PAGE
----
A newspaper photographer was struck in the thigh by a foam round while documenting protesters hemmed in by law enforcement on a bridge in Dallas, Texas, on June 1, 2020.
The protests were held in response to a video showing a white police officer kneeling on the neck of George Floyd, a Black man, during an arrest in Minneapolis, Minnesota, on May 25. Floyd was pronounced dead at a local hospital. Protests against police brutality and in support of the Black Lives Matter movement have been held across the United States since the end of May.
June 1 marked the second night of downtown Dallas’ 7 p.m. curfew, from which journalists were expressly excluded.
At around 9 p.m., Ryan Michalesko, a staff photojournalist at the Dallas Morning News, was photographing a group of several hundred protesters who’d marched from the county courthouse to the Margaret Hunt Hill Bridge, an architectural landmark that spans the Trinity River and connects downtown and west Dallas.
A police line began to form across the bridge, Michalesko told the U.S. Press Freedom Tracker in an email. “Over their speakers they ordered the protesters to stop moving forward and turn around. At this point many of the protesters took a knee with their arms in the air,” he wrote. Police then deployed canisters of smoke into the crowd, followed by tear gas.
Police in gas masks and riot gear began advancing on protesters from both sides of the bridge, employing a technique known as “kettling” to hem them into a small area. As protesters came to realize what was happening, Michalesko turned toward them, exposing his back to police, he told the Tracker. “I knew at that moment it was important I find a way to capture the fear in people’s eyes as they found themselves trapped,” Michalesko wrote.
As he took photos, he regularly looked back over his shoulder at police. “This is when I was struck with a less-lethal round in the back of my upper thigh. I felt it hit, realized what had happened as I watched the blue-tipped projectile bounce across the ground,” he continued.
Michalesko was wearing press credentials, holding a camera and had another camera around his neck. But the shot came from 25 feet away, he estimated, putting him too far from police to be identifiable as press. He was unable to identify to which agency the officer who fired the shot belonged.
Police then began to command everyone on the bridge to lie down on their stomachs, before firing foam rounds and other projectiles. “I could tell they were aiming these at the ground near people’s feet,” he wrote. Michalesko complied with police commands and continued to snap photos of the moving line from his stomach. “I also felt like the officers were at this point still too far away for me to face them and attempt to declare myself as press. I had already been hit once and didn’t want it to happen again,” he wrote.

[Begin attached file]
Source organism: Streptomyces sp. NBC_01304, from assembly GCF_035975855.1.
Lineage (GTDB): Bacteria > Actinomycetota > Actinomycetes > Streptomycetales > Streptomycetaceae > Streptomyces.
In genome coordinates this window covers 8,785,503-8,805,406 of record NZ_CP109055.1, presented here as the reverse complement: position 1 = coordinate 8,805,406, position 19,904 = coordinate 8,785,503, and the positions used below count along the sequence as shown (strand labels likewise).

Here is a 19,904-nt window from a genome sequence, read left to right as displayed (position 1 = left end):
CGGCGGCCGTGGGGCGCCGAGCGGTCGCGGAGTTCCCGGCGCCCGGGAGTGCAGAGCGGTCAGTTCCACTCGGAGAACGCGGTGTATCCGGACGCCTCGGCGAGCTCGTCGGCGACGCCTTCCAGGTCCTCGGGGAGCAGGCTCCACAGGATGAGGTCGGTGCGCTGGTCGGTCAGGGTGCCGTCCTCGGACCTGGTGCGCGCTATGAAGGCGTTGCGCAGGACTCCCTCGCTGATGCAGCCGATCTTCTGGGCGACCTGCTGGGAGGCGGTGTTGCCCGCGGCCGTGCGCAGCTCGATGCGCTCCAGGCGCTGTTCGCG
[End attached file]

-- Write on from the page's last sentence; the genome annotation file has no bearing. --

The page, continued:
When he saw an officer nearby, he shouted, “I am a photojournalist with the Dallas Morning News. Don’t shoot!” He then asked if he could stand up and continue to take photographs. According to Michalesko’s recounting, the officer said yes, before adding the caveat, “But if I tell you to move, you need to move quick.”
Michalesko continued to work, filming and photographing the scene as police zip-tied protesters’ hands and lined them up. He observed members of the Dallas Police Department, state troopers from the Texas Department of Public Safety, National Guardsmen and FBI agents as protesters were being detained and processed.
When he returned home, Michalesko was able to inspect his bruise, describing it as “black, blue, and about the size of a baseball.” It remained sore for a full week, making sitting uncomfortable, he said.
A slideshow of Michalesko’s photos from the evening can be seen here.
Melinda Gutierrez, a spokesperson for the Dallas Police Department told the Tracker, “Not having specific details from the person involved and taking in to account the atmosphere, it’s challenging to provide a comment about an incident that is unfamiliar.” A spokesperson for the Texas Department of Public Safety wrote in an email that the agency “did not use any less lethal projectiles (e.g. rubber munition) during the protests on the Margaret Hunt Hill Bridge on June 1.” The Texas National Guard did not return an emailed request for comment as of press time.
The U.S. Press Freedom Tracker is documenting several hundred incidents of journalists assaulted, arrested, struck by crowd control ammunition or tear gas or had their equipment damaged while covering Black Lives Matter protests across the country. Find these incidents here.